The Democracy Monument (Thai: อนุสาวรีย์ประชาธิปไตย, romanized: Anusawari Prachathipatai) is a public monument in the city center of Bangkok, capital of Thailand. It occupies a traffic circle on the wide east-west Ratchadamnoen Avenue, at the intersection of Dinso Road. The monument is roughly halfway between Sanam Luang, the former royal cremation ground in front of Wat Phra Kaew, and the temple of the Golden Mount (Phu Kao Thong).
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When you discover this Monument for the first time it really does look imposing, stood in the centre of a very busy Bangkok road - Ratchadamnoen Klang Road at the intersection with Dinso Road. Democracy Monument completely occupies a huge roundabout on this major thoroughfare. Its distinguishing features are the four wings, which are located at four equally spaced points around a smaller central shrine. The wings are decorated with artworks of war and war related events representing the four branches of the Thai armed forces. It is quite impressive when seen from a distance, but maybe not worth the hazard involved in running across five lanes of Bangkok traffic for a closer look. The monument is about halfway between Sanam Luang, the former royal cremation ground in front of Wat Phra Kaew, and the temple of the Golden Mount ( Wat Saket ). The monument was commissioned in 1939 to commemorate the 1932 Siamese coup d'état which led to the establishment of a constitutional monarchy in what was then the Kingdom of Siam, by its military ruler, Field Marshal Plaek Pibulsonggram Phibun. He envisaged the monument as the centrepiece of a new, westernised Bangkok. The monument was designed by Mew Aphaiwong, an architect whose brother Khuang Aphaiwong was a leading member of Phibun's regime. The Italian sculptor Corrado Feroci, who became a Thai citizen and used the Thai name Silpa Bhirasi executed the relief sculptures around the base of the monument. He also provided the main sculpting for the renown Lady Mo monument in the North Eastern Thailand gateway city of Nakhon Ratchasima ( Korat ). The building of the Monument was highly unpopular at the time. Local residents and shopkeepers ( mostly Chinese ) were evicted from their homes and businesses with only 60 days' notice. The widening of Ratchadamnoen Road to create a ceremonial boulevard involved cutting down hundreds of shady trees, a serious matter in the days before air conditioning, given Bangkok's torrid climate. The wings are 24 metres high, and this is also the radius of the base of the monument, marking the fact that the 1932 coup took place on 24 June. The central turret is three metres high, representing the month of June, which is the third month of the traditional Thai calendar. There were originally 75 small cannon around the outer ring of the monument, representing the year of the coup, 2475 in the Buddhist calendar. During the era of military dictatorships, demonstrators often assembled here to call for a return to democracy, most notably in 1973 and 1976 and 1992. Recently demonstrators rallied here in their thousands in January 2014.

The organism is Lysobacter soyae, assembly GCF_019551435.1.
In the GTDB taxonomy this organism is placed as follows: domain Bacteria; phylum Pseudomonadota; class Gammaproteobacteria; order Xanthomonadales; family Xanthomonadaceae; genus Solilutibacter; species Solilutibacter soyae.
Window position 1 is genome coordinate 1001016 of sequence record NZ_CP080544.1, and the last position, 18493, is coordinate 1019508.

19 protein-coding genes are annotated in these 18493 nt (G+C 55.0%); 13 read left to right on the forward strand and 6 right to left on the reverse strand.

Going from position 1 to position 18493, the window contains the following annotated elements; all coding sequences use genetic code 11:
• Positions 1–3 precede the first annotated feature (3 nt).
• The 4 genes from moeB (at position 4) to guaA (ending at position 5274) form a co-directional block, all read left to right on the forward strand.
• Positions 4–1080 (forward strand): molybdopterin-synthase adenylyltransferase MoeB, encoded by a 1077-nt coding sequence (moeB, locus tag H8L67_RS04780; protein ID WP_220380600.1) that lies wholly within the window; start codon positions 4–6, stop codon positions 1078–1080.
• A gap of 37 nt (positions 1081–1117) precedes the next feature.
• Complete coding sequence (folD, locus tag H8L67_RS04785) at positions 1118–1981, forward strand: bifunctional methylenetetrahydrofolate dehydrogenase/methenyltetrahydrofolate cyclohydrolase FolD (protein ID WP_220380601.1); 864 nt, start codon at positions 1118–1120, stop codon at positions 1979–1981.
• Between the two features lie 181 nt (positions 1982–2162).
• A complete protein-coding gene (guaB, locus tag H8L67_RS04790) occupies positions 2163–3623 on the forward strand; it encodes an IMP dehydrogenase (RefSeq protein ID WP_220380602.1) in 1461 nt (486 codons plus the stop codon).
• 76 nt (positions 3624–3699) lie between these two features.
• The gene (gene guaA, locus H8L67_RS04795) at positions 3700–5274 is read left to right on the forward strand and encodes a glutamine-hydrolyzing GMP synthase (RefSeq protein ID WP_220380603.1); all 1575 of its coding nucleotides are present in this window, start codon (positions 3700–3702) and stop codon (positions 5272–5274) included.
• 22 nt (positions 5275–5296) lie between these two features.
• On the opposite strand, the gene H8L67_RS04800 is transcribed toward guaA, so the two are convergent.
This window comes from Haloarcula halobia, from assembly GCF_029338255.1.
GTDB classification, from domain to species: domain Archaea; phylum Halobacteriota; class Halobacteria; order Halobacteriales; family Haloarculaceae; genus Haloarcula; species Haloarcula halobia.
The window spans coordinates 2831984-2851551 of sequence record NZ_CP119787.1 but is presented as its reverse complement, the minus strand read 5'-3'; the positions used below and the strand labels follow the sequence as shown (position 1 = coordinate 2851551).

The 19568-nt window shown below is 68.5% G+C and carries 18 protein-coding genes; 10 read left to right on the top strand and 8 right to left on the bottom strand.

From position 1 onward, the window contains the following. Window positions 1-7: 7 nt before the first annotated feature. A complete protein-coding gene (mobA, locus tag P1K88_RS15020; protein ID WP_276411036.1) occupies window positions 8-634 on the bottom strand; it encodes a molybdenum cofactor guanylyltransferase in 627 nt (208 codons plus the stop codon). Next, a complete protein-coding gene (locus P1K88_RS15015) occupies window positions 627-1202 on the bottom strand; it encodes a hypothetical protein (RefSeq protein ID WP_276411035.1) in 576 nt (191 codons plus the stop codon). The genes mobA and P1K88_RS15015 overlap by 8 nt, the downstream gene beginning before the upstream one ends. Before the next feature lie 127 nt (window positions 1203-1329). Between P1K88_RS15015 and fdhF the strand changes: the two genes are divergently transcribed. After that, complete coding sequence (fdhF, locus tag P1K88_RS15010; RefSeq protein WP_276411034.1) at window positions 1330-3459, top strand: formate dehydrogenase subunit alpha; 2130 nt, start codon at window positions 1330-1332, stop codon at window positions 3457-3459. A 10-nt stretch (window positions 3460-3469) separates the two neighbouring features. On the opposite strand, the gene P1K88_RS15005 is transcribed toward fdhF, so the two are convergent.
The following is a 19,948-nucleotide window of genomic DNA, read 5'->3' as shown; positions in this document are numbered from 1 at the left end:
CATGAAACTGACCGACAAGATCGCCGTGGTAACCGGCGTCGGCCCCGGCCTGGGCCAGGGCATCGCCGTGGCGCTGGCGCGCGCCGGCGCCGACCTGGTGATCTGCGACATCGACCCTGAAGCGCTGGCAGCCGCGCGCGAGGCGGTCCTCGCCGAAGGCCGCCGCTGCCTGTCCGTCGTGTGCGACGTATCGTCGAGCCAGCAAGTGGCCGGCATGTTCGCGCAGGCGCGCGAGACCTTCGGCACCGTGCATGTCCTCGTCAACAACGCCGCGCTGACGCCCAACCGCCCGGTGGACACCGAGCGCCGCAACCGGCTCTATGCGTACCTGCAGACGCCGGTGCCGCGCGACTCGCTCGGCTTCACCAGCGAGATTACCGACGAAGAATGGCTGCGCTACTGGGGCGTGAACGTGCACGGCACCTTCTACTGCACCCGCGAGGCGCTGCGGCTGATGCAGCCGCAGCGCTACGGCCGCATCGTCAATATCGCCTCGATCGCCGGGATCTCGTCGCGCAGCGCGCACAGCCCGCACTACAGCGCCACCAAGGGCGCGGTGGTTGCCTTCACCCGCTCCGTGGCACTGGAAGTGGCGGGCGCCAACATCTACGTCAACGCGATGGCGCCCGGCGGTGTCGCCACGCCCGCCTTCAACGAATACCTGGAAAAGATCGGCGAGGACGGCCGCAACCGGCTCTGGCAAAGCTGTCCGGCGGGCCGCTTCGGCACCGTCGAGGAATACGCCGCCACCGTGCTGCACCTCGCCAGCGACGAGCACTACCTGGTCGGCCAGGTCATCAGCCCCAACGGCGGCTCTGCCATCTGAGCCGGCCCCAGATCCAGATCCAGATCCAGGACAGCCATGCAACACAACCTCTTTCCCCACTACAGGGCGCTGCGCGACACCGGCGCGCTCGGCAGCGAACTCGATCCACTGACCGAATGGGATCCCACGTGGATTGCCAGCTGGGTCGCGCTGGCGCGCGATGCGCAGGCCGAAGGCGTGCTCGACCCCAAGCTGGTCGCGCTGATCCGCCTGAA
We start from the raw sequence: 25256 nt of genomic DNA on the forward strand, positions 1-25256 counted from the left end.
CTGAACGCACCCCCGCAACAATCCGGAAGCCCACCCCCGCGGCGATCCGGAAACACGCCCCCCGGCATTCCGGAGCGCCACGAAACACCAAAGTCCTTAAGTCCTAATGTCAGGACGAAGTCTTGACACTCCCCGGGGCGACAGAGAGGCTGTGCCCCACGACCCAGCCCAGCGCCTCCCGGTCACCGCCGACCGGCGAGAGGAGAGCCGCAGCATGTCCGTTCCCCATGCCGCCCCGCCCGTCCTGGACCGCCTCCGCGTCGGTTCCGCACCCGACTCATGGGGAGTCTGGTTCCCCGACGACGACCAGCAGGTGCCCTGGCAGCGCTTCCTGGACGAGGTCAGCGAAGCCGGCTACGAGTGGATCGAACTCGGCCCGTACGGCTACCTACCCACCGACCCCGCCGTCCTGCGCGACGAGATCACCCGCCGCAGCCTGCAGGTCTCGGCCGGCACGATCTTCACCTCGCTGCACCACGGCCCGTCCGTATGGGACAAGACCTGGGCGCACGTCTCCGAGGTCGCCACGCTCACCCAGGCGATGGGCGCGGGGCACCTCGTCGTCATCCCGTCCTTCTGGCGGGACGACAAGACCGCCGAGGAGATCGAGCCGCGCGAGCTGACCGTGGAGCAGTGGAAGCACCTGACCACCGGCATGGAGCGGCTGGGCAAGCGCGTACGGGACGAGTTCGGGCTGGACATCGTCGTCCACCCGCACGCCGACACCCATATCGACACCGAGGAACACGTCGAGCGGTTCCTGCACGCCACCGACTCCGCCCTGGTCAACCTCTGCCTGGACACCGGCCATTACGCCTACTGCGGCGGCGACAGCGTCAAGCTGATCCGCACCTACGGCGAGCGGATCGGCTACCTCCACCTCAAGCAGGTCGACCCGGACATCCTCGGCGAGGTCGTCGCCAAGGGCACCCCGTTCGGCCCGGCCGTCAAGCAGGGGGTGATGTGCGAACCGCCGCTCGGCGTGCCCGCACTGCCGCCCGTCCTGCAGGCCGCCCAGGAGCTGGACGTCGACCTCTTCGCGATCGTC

Pretty impressive structure. Close to Khao San road. Unless you are really into history, I was not, it's just a good landmark to have. We stayed near this place. You will have to take a bus from Phaya Thaya station. Trust Google maps. We did in Thailand.
Biggest of huge temple complexes in and around Siem Reap. Restoration work is in progress. Friendly and nice people. Sunrise us an absolute must see. When you go ensure you have firm comfortable shoes, sun hat and water. It needs 2 to 6 hrs to do some justice. MUST SEE.
Near Khao San Road, a simple structure at the major road crossing, easy availability of public transport, u can see it from Ur vehicle, or may cross the roads to click a nice selfie.
This is the symbol of democracy, which was granted to Thai citizens during the reign of King Rama VII. There are many good restaurants nearby, including the fast food chain Mc Donald. There are many good museums too, which are worth the entry fees. Many tourists abound this area since the place is near Kao Sarn Road, which offer cheap accommodations to the backpackers. One can also go to Emerald Buddha Temple as well as Golden Mountain which are also the attractions in Bangkok.
Yes, it is a big & busy roundabout but surprisingly easy to cross over as long as you stand before zebra lines, some of which has traffic lights and some no traffic light. For the latter, the most drivers will nicely slow down & give you way. Very much appreciated!
An impressive roundabout in Bangkok and one close to where we stayed. We used several taxis, but for the most part we just walked around the downtown area. It was quite easy to get around.
I enjoyed walking around this place at night more than during the day. I thought the lighting at night really made the monument look really beautiful. I only was able to look at it from a distance though because it was fenced off when I was there so you couldn't walk around inside the monument. I would have enjoyed being able to walk around closer.